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# What is the principle of mathematical induction?

Mathematical induction is a mathematical technique is used to prove a statement, a theorem or a formula is true for every natural number.

An essential property of the set N = {1, 2, 3, …} of positive integers follows:

Principle of Mathematical Induction I: Let P be a proposition defined on the positive integers N; that is, P(n) is either true or false for each n ∈ N. Suppose P has the following two properties:

(i) P(1) is true.

(ii) P(k + 1) is true whenever P(k) is true.

Then P is true for every positive integer n ∈ N.

We shall not prove this principle. In fact, this principle is usually given as one of the axioms when N is developed axiomatically.

Principle of Mathematical Induction II: Let P be a proposition defined on the positive integers N such that:

(i) P(1) is true.

(ii) P(k) is true whenever P(j) is true for all 1 ≤ j < k.

Then P is true for every positive integer n ∈ N.

Note: Sometimes one wants to prove that a proposition P is true for the set of integers {a, a + 1, a + 2, a + 3, . . .} where a is any integer, possibly zero. This can be done by simply replacing 1 by a in either of the above Principles of Mathematical Induction.

The technique has two steps to prove any statement-

1. Base step (it proves that a statement is true for the initial value)

2. Inductive step (it proves that is the statement is true for n’th iteration then it is also true for  (n+1)’th iteration.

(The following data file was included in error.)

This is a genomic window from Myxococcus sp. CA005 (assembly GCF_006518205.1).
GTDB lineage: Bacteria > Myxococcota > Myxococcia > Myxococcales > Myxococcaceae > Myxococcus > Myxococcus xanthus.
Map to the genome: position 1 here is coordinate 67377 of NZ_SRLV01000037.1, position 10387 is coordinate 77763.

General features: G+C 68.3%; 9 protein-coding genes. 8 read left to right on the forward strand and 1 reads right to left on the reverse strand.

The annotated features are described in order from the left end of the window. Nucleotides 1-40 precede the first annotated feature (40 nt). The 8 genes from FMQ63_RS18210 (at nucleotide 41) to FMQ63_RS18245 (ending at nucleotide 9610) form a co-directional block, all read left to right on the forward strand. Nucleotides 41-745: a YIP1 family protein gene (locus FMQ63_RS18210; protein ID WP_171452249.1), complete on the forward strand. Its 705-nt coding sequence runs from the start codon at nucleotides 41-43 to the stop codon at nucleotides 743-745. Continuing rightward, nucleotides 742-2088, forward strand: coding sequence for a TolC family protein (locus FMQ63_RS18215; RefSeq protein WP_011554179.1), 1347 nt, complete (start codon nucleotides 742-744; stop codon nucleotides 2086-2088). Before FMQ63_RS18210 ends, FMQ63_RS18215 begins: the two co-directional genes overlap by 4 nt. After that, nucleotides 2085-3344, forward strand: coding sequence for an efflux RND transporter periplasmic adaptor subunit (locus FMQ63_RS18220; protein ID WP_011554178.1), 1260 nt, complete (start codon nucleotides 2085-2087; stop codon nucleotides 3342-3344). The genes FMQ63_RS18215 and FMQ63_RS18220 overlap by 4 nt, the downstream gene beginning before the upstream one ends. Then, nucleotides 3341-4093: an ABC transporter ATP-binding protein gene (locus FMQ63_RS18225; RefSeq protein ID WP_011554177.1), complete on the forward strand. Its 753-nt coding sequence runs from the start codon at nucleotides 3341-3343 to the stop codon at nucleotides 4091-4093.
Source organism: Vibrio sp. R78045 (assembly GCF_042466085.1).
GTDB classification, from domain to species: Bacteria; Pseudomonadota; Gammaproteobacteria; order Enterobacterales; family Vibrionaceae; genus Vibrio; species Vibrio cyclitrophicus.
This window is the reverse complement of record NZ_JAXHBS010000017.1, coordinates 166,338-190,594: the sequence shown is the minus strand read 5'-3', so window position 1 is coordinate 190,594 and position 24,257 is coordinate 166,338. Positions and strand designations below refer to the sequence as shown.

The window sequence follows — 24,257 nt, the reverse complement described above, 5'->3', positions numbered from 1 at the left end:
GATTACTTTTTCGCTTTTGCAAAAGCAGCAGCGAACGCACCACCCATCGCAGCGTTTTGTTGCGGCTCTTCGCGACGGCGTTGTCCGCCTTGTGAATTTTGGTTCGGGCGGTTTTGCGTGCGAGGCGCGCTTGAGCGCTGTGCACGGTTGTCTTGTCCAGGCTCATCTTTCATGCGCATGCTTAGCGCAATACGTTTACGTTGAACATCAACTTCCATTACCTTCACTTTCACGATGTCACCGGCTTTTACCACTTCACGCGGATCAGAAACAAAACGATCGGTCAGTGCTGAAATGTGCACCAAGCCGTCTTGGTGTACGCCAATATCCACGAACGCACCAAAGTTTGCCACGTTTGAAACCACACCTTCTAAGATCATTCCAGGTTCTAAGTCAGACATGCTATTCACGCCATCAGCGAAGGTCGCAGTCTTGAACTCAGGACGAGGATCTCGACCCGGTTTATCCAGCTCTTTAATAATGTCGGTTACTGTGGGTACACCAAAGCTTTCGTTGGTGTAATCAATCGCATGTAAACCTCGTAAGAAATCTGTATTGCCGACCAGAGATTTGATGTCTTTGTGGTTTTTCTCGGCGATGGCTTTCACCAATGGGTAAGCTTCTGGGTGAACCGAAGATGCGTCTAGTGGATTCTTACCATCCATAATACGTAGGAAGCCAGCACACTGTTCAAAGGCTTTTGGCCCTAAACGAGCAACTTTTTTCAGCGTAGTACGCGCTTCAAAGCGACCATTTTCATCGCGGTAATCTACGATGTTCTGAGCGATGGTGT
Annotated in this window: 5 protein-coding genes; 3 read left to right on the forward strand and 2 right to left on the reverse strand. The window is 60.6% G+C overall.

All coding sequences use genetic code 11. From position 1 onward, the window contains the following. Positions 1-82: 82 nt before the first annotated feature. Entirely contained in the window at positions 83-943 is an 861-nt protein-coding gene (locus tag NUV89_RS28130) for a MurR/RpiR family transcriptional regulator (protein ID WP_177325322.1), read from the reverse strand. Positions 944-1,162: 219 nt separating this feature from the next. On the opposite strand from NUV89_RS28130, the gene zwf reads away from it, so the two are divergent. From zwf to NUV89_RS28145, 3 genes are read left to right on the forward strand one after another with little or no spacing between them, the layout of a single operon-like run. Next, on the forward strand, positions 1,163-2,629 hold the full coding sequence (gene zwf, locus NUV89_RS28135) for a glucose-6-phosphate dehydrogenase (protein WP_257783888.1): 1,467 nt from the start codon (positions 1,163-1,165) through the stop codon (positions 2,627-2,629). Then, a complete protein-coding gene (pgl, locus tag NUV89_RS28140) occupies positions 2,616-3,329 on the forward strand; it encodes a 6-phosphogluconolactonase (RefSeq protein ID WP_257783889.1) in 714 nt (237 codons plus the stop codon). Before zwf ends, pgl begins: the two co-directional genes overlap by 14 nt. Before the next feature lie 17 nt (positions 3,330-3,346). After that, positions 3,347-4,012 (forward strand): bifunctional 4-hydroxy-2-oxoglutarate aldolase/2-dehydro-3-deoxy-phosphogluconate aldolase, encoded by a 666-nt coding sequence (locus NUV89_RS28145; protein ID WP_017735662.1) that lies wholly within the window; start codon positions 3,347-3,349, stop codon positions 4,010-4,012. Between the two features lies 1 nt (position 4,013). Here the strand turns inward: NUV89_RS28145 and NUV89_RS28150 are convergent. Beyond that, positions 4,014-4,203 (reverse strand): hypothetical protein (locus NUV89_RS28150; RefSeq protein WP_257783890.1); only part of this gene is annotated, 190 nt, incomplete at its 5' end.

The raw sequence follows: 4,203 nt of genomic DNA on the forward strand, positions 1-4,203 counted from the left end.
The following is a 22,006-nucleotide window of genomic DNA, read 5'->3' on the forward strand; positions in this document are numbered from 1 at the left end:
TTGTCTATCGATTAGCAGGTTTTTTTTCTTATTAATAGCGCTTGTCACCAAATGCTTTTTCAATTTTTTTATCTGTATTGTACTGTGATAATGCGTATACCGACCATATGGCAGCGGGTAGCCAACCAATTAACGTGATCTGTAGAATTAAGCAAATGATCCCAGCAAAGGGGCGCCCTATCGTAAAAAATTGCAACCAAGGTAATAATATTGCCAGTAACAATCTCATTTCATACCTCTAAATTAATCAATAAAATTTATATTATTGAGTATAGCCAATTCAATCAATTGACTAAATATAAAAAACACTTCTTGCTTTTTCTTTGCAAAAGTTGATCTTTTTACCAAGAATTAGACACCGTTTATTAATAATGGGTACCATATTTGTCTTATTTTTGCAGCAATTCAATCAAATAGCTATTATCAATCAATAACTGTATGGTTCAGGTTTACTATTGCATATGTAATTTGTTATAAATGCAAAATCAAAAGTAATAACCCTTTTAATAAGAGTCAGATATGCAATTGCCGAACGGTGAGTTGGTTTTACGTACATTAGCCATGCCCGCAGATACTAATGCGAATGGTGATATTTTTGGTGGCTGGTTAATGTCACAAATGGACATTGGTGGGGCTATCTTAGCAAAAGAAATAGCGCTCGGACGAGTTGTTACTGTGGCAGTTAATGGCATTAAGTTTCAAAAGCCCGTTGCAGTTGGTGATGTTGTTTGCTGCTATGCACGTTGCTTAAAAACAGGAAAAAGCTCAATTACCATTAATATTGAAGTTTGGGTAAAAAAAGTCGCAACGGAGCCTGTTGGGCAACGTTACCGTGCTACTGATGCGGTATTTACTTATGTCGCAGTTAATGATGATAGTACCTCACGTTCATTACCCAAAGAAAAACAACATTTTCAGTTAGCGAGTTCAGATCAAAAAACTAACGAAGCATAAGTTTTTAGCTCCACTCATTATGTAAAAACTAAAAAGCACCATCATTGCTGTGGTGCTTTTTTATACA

Example:

Sol. here for n = 1, 1 = 1²

Now let us assume that the statement is true for n = k

Hence we assume that is true.

Now we need to prove that-

So that which satisfies the second step.

Hence-

Example-2:Prove 1+2+…+n=n(n+1)/2 using a proof by induction

Sol.

Let n=1: 1 = 1(1+1)/2 = 1(2)/2 = 1 is true,

Step-1: Assume n=k holds: 1+2+…+k=k(k+1)/2

Show n=k+1 holds: 1+2+…+k+(k+1)=(k+1)((k+1)+1)/2

Substitute k with k+1 in the formula to get these lines. Notice that I write out what I want to prove.

1+2+…+(k+1)=1+2+…+k+(k+1)

=k(k+1)/2 + (k+1)

=(k(k+1) + 2(k+1))/2 by 2/2=1 and distribution of division over addition

=(k+2)(k+1)/2 by distribution of multiplication over addition

=(k+1)(k+2)/2 by commutativity of multiplication.

Example-3: Prove the following by using the principle of mathematical induction for all n N-

Sol. Here, n = 1, which is true

Step-1: Assume n = k holds-

Now show n = k + 1 also holds-

Consider-

Which is also true for n = k + 1.

Hence proved.